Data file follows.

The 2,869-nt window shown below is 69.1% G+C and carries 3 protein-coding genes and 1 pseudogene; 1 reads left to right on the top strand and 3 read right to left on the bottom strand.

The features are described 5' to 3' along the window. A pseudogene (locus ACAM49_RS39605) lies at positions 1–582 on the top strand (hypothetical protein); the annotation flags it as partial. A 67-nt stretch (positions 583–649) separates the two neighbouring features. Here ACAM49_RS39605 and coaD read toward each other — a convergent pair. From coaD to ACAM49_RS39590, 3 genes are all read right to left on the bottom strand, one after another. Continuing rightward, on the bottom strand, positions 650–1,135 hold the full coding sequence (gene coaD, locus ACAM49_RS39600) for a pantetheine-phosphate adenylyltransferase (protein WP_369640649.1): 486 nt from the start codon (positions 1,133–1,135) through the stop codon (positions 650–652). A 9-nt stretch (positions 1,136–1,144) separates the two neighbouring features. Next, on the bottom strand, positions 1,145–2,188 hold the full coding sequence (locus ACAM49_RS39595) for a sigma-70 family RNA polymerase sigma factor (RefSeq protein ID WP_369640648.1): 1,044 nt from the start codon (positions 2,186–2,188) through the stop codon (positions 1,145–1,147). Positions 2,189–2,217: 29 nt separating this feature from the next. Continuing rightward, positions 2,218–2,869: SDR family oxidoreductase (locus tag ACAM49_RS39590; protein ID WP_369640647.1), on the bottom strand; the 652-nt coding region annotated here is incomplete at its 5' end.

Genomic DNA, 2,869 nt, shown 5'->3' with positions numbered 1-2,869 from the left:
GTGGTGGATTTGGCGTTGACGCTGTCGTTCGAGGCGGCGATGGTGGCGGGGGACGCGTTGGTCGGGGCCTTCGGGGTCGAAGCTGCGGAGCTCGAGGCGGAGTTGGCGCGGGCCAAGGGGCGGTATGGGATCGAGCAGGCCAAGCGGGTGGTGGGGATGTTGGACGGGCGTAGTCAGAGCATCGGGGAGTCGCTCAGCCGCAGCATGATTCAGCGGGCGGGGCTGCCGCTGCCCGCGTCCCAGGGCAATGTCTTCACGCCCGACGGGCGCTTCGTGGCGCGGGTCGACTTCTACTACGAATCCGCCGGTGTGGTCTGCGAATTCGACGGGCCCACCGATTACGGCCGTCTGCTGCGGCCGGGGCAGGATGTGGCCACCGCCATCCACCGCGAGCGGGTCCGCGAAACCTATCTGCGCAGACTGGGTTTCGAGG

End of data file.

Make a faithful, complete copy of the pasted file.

The 2,869-nt window shown below is 69.1% G+C and carries 3 protein-coding genes and 1 pseudogene; 1 reads left to right on the top strand and 3 read right to left on the bottom strand.

The features are described 5' to 3' along the window. A pseudogene (locus ACAM49_RS39605) lies at positions 1–582 on the top strand (hypothetical protein); the annotation flags it as partial. A 67-nt stretch (positions 583–649) separates the two neighbouring features. Here ACAM49_RS39605 and coaD read toward each other — a convergent pair. From coaD to ACAM49_RS39590, 3 genes are all read right to left on the bottom strand, one after another. Continuing rightward, on the bottom strand, positions 650–1,135 hold the full coding sequence (gene coaD, locus ACAM49_RS39600) for a pantetheine-phosphate adenylyltransferase (protein WP_369640649.1): 486 nt from the start codon (positions 1,133–1,135) through the stop codon (positions 650–652). A 9-nt stretch (positions 1,136–1,144) separates the two neighbouring features. Next, on the bottom strand, positions 1,145–2,188 hold the full coding sequence (locus ACAM49_RS39595) for a sigma-70 family RNA polymerase sigma factor (RefSeq protein ID WP_369640648.1): 1,044 nt from the start codon (positions 2,186–2,188) through the stop codon (positions 1,145–1,147). Positions 2,189–2,217: 29 nt separating this feature from the next. Continuing rightward, positions 2,218–2,869: SDR family oxidoreductase (locus tag ACAM49_RS39590; protein ID WP_369640647.1), on the bottom strand; the 652-nt coding region annotated here is incomplete at its 5' end.

Genomic DNA, 2,869 nt, shown 5'->3' with positions numbered 1-2,869 from the left:
GTGGTGGATTTGGCGTTGACGCTGTCGTTCGAGGCGGCGATGGTGGCGGGGGACGCGTTGGTCGGGGCCTTCGGGGTCGAAGCTGCGGAGCTCGAGGCGGAGTTGGCGCGGGCCAAGGGGCGGTATGGGATCGAGCAGGCCAAGCGGGTGGTGGGGATGTTGGACGGGCGTAGTCAGAGCATCGGGGAGTCGCTCAGCCGCAGCATGATTCAGCGGGCGGGGCTGCCGCTGCCCGCGTCCCAGGGCAATGTCTTCACGCCCGACGGGCGCTTCGTGGCGCGGGTCGACTTCTACTACGAATCCGCCGGTGTGGTCTGCGAATTCGACGGGCCCACCGATTACGGCCGTCTGCTGCGGCCGGGGCAGGATGTGGCCACCGCCATCCACCGCGAGCGGGTCCGCGAAACCTATCTGCGCAGACTGGGTTTCGAGG